It is interesting to note that New Romney is not significantly different in age from the nearby village of Old Romney. However New Romney, now about a mile and a half from the seafront was originally a harbour town at the mouth of the River Rother. The Rother estuary was always difficult to navigate, with many shallow channels and sandbanks. To make navigation easier, two large rocks, one bigger than the other, were placed at the entrance to the main channel. The names of two local settlements, Littlestone and Greatstone are a reminder of these aids. There is another likely explanation for these place names which is a result of the effects of Longshore Drift. This has had the long-term impact of dispersing shingle and sand deposites, from West to East, with heavier stones accumulating in the area known as Greatstone, whilst far smaller shingle is to be found in great quantities at Littlestone. Very fine sand is found further eastwards at neighbouring St Marys Bay.
In the latter part of the thirteenth century a series of severe storms weakened the coastal defences of Romney Marsh, and the Great Storm of 1287 almost destroyed the town. The harbour and town were filled with sand, silt, mud and debris, and the River Rother changed course, now running out into the sea near Rye, Sussex. The mud, silt and sand was never entirely removed from the town, which is why many old buildings, especially the church, have steps leading down into them from the present pavement level.
Two major studies have been undertaken on the medieval origins and development of the town. One was done by Canterbury Archaeological Trust,during the mains drainage excavations which finished in 2007, and their findings are available on their website. The other is an assessment of documentary and past archaeological findings, by Dr Gillian Draper and Dr Frank Meddens. This excellent document is awaiting publication.
During World War II a fleet of floating concrete harbour pieces (called Mulberry Harbours) were sailed across the English Channel to France to aid Allied landings there. One of these harbour pieces remains, embedded in a sandbank just off the coast by Littlestone-on-Sea and is clearly visible at low tide. Further up the coast oil was pumped under the English Channel for use by allied troops by the Pipe Line Under The Ocean or Pluto for short.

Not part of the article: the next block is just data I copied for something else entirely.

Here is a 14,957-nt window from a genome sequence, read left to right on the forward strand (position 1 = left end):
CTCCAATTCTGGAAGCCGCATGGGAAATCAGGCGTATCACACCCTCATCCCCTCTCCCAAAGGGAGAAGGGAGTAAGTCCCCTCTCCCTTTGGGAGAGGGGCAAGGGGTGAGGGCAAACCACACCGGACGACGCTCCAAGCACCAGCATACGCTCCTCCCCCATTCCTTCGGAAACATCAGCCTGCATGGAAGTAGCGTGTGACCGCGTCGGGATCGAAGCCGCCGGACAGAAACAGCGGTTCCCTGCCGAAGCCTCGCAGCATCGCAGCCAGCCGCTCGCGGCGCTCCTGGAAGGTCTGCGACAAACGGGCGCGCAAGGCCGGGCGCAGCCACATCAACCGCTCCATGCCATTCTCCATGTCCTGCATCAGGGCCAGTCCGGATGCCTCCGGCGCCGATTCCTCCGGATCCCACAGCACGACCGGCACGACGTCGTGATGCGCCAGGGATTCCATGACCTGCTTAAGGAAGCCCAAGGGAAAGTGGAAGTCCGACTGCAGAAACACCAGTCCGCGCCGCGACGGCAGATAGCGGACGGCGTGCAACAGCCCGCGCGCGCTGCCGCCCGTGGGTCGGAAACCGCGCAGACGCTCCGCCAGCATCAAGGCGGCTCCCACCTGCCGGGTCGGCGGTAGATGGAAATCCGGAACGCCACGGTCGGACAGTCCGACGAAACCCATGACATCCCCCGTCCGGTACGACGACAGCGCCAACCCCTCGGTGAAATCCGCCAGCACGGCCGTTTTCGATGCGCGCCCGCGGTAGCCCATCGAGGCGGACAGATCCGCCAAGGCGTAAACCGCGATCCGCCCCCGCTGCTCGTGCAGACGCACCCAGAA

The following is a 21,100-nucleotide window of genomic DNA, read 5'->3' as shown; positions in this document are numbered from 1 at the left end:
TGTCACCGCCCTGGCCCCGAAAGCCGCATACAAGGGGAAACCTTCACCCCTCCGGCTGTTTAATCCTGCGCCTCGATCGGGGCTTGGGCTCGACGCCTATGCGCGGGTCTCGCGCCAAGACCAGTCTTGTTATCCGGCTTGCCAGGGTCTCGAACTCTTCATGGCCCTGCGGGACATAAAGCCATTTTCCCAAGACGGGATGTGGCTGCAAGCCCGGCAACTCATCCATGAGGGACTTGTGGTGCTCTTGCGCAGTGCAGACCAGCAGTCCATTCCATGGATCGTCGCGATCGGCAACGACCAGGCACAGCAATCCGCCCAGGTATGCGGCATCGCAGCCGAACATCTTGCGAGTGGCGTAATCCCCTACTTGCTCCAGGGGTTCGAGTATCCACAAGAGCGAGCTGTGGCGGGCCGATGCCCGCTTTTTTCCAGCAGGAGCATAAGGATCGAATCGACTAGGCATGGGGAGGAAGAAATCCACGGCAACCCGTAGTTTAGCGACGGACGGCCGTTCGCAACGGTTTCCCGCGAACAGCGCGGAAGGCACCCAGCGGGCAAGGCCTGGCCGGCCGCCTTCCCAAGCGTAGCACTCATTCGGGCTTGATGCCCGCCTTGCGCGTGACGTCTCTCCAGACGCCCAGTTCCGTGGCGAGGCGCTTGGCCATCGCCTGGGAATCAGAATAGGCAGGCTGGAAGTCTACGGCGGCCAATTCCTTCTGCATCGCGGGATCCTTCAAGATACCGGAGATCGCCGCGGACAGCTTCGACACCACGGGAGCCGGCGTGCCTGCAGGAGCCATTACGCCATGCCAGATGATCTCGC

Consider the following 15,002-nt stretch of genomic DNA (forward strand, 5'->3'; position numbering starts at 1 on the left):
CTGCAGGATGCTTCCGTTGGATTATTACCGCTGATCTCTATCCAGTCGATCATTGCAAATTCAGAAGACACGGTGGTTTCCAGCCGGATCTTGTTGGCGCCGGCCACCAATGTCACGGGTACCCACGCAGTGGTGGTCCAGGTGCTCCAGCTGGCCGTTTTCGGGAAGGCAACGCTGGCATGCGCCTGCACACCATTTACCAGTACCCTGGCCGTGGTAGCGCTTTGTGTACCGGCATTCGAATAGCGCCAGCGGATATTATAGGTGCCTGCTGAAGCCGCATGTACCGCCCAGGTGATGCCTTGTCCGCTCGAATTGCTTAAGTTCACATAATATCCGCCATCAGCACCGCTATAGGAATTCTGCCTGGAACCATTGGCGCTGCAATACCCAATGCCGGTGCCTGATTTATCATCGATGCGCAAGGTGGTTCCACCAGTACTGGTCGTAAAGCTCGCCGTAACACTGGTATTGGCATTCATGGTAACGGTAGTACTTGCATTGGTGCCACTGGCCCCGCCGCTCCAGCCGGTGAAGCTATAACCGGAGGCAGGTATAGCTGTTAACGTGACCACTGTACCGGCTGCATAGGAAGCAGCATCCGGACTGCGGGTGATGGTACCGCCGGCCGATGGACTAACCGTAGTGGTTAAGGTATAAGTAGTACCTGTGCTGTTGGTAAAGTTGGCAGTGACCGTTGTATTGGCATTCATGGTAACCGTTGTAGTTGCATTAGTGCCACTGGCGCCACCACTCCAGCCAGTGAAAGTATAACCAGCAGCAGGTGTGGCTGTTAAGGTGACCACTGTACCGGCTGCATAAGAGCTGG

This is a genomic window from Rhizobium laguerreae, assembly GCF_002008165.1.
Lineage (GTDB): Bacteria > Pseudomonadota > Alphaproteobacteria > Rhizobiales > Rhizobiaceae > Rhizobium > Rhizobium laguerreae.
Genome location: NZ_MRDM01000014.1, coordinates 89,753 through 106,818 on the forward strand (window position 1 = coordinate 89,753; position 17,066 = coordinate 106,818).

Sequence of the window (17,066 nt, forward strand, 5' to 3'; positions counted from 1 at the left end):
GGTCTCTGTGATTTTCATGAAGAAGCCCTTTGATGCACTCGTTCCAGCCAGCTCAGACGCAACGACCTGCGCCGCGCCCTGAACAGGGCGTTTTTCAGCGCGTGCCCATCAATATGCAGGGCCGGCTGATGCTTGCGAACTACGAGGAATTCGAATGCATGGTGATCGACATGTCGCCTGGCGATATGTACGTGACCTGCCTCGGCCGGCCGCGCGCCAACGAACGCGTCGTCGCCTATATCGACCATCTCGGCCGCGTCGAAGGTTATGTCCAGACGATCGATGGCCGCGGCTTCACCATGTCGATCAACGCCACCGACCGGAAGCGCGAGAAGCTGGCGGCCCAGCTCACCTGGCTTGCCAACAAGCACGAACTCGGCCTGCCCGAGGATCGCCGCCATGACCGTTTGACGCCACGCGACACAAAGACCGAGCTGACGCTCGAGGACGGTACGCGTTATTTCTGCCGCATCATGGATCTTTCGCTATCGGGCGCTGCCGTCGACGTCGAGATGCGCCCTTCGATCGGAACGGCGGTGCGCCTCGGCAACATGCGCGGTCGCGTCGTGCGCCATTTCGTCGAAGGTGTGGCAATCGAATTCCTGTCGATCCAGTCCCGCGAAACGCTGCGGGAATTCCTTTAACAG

Like many towns on the marsh there is an impressive Norman church in the centre of town. Originally this church stood on the harbourside, and the church entrances are several feet below ground level. The church is also notable for the boat hooks still evident on the side walls of the church.
New Romney's historic high street has several small and interesting shops. A few businesses closed after the opening of a branch of the supermarket chain Sainsbury's, but the town retains much of its character. The former almshouses in West Street are noted historic buildings of Kent. These were founded by John Southland, an important local magnate, in 1610 and rebuilt in 1734. Adjacent to these is Plantagenet House and No 3 Old Stone Cottage, which originated as a single house constructed c1300-1350, (Archaeology South East,UCL, report by David Martin, 2004). It is speculated that it was originally the home of the Master of The Hospital of St John the Baptist, which was a large secular establishment and was certainly in existence by c1260 and flourished until the close of the c15th,(Victoria History and a report by Dr Gillian Draper in the possession of the writer).
The Romney, Hythe and Dymchurch Railway has a station at the extreme south of New Romney which is used by pupils to get them to school and back. The station is about three quarters of a mile south of the historic town centre and to the same distance north of the excellent links golf course at Littlestone-on-Sea. The golf course was a favourite of Denis Thatcher, late husband of former British prime minister Margaret Thatcher and has been used several times for the qualifying rounds of The Open Championship.